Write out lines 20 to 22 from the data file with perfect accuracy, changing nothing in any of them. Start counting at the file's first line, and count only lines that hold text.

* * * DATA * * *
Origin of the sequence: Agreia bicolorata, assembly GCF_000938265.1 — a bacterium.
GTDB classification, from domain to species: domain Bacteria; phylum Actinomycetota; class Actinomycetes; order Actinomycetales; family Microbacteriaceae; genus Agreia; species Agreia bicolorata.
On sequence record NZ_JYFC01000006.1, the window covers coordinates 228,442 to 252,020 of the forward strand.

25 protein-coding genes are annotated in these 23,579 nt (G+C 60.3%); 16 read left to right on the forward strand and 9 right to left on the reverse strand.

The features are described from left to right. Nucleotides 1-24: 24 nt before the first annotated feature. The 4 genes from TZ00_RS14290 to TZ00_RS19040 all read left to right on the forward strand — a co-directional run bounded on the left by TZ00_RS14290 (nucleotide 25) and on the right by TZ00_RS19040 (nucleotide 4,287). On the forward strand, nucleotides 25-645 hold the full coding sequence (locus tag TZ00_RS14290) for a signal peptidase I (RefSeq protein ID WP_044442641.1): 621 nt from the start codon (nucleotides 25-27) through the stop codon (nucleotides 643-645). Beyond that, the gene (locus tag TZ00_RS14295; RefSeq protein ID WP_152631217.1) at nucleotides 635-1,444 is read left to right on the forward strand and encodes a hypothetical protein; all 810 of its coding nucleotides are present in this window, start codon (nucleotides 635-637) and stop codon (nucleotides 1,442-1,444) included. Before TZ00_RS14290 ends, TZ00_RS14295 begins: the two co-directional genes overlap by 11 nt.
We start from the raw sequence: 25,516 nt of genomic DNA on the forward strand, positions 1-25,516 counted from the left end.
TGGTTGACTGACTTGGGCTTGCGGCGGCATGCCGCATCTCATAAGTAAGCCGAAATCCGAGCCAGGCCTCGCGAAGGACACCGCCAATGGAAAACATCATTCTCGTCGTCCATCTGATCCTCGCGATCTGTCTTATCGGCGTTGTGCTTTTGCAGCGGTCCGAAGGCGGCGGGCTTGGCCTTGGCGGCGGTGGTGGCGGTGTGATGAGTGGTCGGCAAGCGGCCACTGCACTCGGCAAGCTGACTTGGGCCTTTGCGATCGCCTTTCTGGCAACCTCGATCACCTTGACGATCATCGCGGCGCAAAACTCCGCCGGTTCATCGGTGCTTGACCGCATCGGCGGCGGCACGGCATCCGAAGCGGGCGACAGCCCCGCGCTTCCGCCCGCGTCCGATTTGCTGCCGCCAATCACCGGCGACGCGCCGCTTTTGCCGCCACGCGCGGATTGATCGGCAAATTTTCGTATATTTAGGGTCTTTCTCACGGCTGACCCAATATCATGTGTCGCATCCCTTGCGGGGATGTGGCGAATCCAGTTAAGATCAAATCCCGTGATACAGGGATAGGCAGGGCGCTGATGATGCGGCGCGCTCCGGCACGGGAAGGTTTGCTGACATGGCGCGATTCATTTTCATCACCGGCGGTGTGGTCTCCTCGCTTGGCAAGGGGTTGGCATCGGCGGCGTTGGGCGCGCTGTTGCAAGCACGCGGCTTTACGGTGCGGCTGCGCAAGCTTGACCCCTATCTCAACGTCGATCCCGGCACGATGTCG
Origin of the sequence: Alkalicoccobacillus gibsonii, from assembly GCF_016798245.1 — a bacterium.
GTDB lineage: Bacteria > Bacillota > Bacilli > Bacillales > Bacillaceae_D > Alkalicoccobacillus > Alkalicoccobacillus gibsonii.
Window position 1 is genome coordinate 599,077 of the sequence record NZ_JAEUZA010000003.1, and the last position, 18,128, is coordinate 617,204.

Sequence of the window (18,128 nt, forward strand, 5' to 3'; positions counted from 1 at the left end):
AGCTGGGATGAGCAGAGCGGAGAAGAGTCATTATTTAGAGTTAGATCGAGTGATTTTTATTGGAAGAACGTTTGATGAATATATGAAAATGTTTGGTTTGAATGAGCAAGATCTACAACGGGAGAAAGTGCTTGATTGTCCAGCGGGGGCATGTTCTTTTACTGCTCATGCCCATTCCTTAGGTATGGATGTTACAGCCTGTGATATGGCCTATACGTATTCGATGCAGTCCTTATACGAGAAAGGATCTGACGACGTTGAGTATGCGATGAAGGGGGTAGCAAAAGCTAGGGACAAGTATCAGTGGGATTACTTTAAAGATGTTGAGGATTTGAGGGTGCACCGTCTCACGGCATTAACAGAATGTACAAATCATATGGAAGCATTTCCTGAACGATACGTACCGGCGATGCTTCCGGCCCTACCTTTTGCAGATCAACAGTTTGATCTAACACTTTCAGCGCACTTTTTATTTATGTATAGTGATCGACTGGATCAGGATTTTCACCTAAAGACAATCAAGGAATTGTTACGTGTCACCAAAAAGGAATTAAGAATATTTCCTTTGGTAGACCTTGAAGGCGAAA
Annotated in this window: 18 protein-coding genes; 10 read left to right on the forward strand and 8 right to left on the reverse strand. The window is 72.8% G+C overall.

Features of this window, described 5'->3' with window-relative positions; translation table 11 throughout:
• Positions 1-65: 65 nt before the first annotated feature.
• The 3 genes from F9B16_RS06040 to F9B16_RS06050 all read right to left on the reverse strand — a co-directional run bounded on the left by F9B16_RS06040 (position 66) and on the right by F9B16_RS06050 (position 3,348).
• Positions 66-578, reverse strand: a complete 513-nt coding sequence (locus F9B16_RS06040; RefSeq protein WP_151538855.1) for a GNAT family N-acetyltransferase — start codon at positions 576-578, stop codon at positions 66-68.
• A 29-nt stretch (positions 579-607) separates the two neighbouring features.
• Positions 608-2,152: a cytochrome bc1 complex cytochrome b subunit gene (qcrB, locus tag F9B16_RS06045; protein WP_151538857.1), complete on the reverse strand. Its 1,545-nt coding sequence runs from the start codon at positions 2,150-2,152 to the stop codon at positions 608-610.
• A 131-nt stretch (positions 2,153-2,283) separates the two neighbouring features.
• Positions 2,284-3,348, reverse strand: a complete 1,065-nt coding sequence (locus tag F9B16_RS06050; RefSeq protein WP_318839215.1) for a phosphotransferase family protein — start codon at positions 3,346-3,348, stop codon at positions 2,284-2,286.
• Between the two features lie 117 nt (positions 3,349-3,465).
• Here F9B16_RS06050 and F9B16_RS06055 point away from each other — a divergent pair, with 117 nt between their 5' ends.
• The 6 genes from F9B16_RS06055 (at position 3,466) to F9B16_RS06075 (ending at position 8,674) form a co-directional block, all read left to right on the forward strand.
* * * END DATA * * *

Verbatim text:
• A 131-nt stretch (positions 2,153-2,283) separates the two neighbouring features.
• Positions 2,284-3,348, reverse strand: a complete 1,065-nt coding sequence (locus tag F9B16_RS06050; RefSeq protein WP_318839215.1) for a phosphotransferase family protein — start codon at positions 3,346-3,348, stop codon at positions 2,284-2,286.
• Between the two features lie 117 nt (positions 3,349-3,465).